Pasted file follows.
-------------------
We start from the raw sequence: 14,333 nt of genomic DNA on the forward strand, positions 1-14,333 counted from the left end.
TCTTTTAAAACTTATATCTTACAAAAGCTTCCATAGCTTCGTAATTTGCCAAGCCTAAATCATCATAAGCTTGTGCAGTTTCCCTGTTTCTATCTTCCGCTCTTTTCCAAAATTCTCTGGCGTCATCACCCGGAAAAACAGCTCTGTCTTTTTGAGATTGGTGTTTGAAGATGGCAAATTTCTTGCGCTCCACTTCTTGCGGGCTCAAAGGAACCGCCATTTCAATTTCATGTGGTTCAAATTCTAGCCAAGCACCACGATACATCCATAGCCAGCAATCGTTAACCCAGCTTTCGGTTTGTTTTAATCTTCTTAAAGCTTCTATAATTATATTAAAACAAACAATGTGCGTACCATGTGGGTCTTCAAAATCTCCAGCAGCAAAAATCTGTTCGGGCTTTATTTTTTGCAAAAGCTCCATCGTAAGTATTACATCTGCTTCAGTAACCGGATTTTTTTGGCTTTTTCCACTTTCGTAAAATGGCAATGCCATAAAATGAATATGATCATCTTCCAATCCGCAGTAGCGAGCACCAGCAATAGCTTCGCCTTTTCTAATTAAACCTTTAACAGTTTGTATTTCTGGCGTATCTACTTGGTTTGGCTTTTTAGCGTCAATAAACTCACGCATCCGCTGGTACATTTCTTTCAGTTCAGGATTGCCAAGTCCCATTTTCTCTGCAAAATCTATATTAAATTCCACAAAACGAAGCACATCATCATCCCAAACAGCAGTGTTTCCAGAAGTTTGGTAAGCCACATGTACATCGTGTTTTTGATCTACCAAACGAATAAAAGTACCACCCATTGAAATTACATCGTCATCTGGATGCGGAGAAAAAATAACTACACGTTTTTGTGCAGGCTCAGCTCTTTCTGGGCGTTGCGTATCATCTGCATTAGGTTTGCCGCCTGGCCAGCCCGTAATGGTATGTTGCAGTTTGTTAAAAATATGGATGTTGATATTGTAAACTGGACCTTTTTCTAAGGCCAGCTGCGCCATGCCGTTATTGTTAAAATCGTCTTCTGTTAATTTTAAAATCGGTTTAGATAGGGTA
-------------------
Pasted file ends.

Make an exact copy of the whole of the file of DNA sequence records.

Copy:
We start from the raw sequence: 14,333 nt of genomic DNA on the forward strand, positions 1-14,333 counted from the left end.
TCTTTTAAAACTTATATCTTACAAAAGCTTCCATAGCTTCGTAATTTGCCAAGCCTAAATCATCATAAGCTTGTGCAGTTTCCCTGTTTCTATCTTCCGCTCTTTTCCAAAATTCTCTGGCGTCATCACCCGGAAAAACAGCTCTGTCTTTTTGAGATTGGTGTTTGAAGATGGCAAATTTCTTGCGCTCCACTTCTTGCGGGCTCAAAGGAACCGCCATTTCAATTTCATGTGGTTCAAATTCTAGCCAAGCACCACGATACATCCATAGCCAGCAATCGTTAACCCAGCTTTCGGTTTGTTTTAATCTTCTTAAAGCTTCTATAATTATATTAAAACAAACAATGTGCGTACCATGTGGGTCTTCAAAATCTCCAGCAGCAAAAATCTGTTCGGGCTTTATTTTTTGCAAAAGCTCCATCGTAAGTATTACATCTGCTTCAGTAACCGGATTTTTTTGGCTTTTTCCACTTTCGTAAAATGGCAATGCCATAAAATGAATATGATCATCTTCCAATCCGCAGTAGCGAGCACCAGCAATAGCTTCGCCTTTTCTAATTAAACCTTTAACAGTTTGTATTTCTGGCGTATCTACTTGGTTTGGCTTTTTAGCGTCAATAAACTCACGCATCCGCTGGTACATTTCTTTCAGTTCAGGATTGCCAAGTCCCATTTTCTCTGCAAAATCTATATTAAATTCCACAAAACGAAGCACATCATCATCCCAAACAGCAGTGTTTCCAGAAGTTTGGTAAGCCACATGTACATCGTGTTTTTGATCTACCAAACGAATAAAAGTACCACCCATTGAAATTACATCGTCATCTGGATGCGGAGAAAAAATAACTACACGTTTTTGTGCAGGCTCAGCTCTTTCTGGGCGTTGCGTATCATCTGCATTAGGTTTGCCGCCTGGCCAGCCCGTAATGGTATGTTGCAGTTTGTTAAAAATATGGATGTTGATATTGTAAACTGGACCTTTTTCTAAGGCCAGCTGCGCCATGCCGTTATTGTTAAAATCGTCTTCTGTTAATTTTAAAATCGGTTTAGATAGGGTA